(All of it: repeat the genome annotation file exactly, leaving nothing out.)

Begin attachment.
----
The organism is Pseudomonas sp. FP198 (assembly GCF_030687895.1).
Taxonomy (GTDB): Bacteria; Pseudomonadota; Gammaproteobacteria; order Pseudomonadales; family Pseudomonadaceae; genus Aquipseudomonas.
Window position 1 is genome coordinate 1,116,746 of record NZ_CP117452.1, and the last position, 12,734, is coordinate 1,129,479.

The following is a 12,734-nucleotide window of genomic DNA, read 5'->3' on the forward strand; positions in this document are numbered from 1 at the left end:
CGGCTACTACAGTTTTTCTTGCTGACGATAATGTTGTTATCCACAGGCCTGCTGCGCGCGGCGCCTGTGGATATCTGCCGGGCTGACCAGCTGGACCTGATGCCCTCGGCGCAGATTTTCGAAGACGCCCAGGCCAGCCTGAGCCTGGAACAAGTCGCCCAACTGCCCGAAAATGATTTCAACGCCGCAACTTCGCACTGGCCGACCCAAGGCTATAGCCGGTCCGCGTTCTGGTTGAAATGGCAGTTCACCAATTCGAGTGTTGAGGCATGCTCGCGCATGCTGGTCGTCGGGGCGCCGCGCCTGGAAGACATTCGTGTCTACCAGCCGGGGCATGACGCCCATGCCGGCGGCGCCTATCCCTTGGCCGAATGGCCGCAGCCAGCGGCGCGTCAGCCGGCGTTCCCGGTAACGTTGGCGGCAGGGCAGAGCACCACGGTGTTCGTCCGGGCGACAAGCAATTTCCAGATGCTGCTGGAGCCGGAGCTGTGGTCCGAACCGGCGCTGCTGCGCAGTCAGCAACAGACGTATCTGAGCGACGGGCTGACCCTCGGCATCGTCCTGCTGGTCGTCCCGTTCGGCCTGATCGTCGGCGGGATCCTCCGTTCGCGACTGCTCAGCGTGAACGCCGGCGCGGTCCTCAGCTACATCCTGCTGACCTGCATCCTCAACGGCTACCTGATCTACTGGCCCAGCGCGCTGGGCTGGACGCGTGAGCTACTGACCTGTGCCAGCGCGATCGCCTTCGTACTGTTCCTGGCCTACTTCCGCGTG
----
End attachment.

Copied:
The organism is Pseudomonas sp. FP198 (assembly GCF_030687895.1).
Taxonomy (GTDB): Bacteria; Pseudomonadota; Gammaproteobacteria; order Pseudomonadales; family Pseudomonadaceae; genus Aquipseudomonas.
Window position 1 is genome coordinate 1,116,746 of record NZ_CP117452.1, and the last position, 12,734, is coordinate 1,129,479.

The following is a 12,734-nucleotide window of genomic DNA, read 5'->3' on the forward strand; positions in this document are numbered from 1 at the left end:
CGGCTACTACAGTTTTTCTTGCTGACGATAATGTTGTTATCCACAGGCCTGCTGCGCGCGGCGCCTGTGGATATCTGCCGGGCTGACCAGCTGGACCTGATGCCCTCGGCGCAGATTTTCGAAGACGCCCAGGCCAGCCTGAGCCTGGAACAAGTCGCCCAACTGCCCGAAAATGATTTCAACGCCGCAACTTCGCACTGGCCGACCCAAGGCTATAGCCGGTCCGCGTTCTGGTTGAAATGGCAGTTCACCAATTCGAGTGTTGAGGCATGCTCGCGCATGCTGGTCGTCGGGGCGCCGCGCCTGGAAGACATTCGTGTCTACCAGCCGGGGCATGACGCCCATGCCGGCGGCGCCTATCCCTTGGCCGAATGGCCGCAGCCAGCGGCGCGTCAGCCGGCGTTCCCGGTAACGTTGGCGGCAGGGCAGAGCACCACGGTGTTCGTCCGGGCGACAAGCAATTTCCAGATGCTGCTGGAGCCGGAGCTGTGGTCCGAACCGGCGCTGCTGCGCAGTCAGCAACAGACGTATCTGAGCGACGGGCTGACCCTCGGCATCGTCCTGCTGGTCGTCCCGTTCGGCCTGATCGTCGGCGGGATCCTCCGTTCGCGACTGCTCAGCGTGAACGCCGGCGCGGTCCTCAGCTACATCCTGCTGACCTGCATCCTCAACGGCTACCTGATCTACTGGCCCAGCGCGCTGGGCTGGACGCGTGAGCTACTGACCTGTGCCAGCGCGATCGCCTTCGTACTGTTCCTGGCCTACTTCCGCGTG